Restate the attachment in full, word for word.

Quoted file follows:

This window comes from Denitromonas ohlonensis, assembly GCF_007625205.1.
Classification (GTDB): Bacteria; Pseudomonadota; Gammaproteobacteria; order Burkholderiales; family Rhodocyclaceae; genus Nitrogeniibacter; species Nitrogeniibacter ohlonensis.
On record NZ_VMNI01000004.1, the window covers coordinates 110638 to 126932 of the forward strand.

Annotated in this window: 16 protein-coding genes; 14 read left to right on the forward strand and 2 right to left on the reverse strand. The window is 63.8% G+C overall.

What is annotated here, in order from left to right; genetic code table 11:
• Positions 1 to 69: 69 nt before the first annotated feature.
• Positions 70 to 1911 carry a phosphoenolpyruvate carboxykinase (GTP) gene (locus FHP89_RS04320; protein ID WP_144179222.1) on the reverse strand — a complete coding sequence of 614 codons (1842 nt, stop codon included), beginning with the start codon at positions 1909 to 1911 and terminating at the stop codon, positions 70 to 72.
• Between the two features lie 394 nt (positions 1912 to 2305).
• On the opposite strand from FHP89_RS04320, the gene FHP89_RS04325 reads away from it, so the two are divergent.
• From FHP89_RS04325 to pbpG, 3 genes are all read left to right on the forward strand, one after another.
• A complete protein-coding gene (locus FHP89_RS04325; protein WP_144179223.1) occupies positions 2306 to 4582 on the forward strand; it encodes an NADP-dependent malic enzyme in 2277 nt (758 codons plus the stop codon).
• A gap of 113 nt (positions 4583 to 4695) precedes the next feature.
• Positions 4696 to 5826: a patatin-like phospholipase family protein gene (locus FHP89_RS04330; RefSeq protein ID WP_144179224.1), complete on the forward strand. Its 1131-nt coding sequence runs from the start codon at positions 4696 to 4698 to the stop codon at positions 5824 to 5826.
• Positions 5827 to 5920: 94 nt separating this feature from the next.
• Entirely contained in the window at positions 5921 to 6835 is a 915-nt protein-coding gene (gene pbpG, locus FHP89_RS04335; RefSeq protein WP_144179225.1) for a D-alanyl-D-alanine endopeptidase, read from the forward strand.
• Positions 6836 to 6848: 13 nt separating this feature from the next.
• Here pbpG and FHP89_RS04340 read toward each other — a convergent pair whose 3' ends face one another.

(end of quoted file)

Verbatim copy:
This window comes from Denitromonas ohlonensis, assembly GCF_007625205.1.
Classification (GTDB): Bacteria; Pseudomonadota; Gammaproteobacteria; order Burkholderiales; family Rhodocyclaceae; genus Nitrogeniibacter; species Nitrogeniibacter ohlonensis.
On record NZ_VMNI01000004.1, the window covers coordinates 110638 to 126932 of the forward strand.

Annotated in this window: 16 protein-coding genes; 14 read left to right on the forward strand and 2 right to left on the reverse strand. The window is 63.8% G+C overall.

What is annotated here, in order from left to right; genetic code table 11:
• Positions 1 to 69: 69 nt before the first annotated feature.
• Positions 70 to 1911 carry a phosphoenolpyruvate carboxykinase (GTP) gene (locus FHP89_RS04320; protein ID WP_144179222.1) on the reverse strand — a complete coding sequence of 614 codons (1842 nt, stop codon included), beginning with the start codon at positions 1909 to 1911 and terminating at the stop codon, positions 70 to 72.
• Between the two features lie 394 nt (positions 1912 to 2305).
• On the opposite strand from FHP89_RS04320, the gene FHP89_RS04325 reads away from it, so the two are divergent.
• From FHP89_RS04325 to pbpG, 3 genes are all read left to right on the forward strand, one after another.
• A complete protein-coding gene (locus FHP89_RS04325; protein WP_144179223.1) occupies positions 2306 to 4582 on the forward strand; it encodes an NADP-dependent malic enzyme in 2277 nt (758 codons plus the stop codon).
• A gap of 113 nt (positions 4583 to 4695) precedes the next feature.
• Positions 4696 to 5826: a patatin-like phospholipase family protein gene (locus FHP89_RS04330; RefSeq protein ID WP_144179224.1), complete on the forward strand. Its 1131-nt coding sequence runs from the start codon at positions 4696 to 4698 to the stop codon at positions 5824 to 5826.
• Positions 5827 to 5920: 94 nt separating this feature from the next.
• Entirely contained in the window at positions 5921 to 6835 is a 915-nt protein-coding gene (gene pbpG, locus FHP89_RS04335; RefSeq protein WP_144179225.1) for a D-alanyl-D-alanine endopeptidase, read from the forward strand.
• Positions 6836 to 6848: 13 nt separating this feature from the next.
• Here pbpG and FHP89_RS04340 read toward each other — a convergent pair whose 3' ends face one another.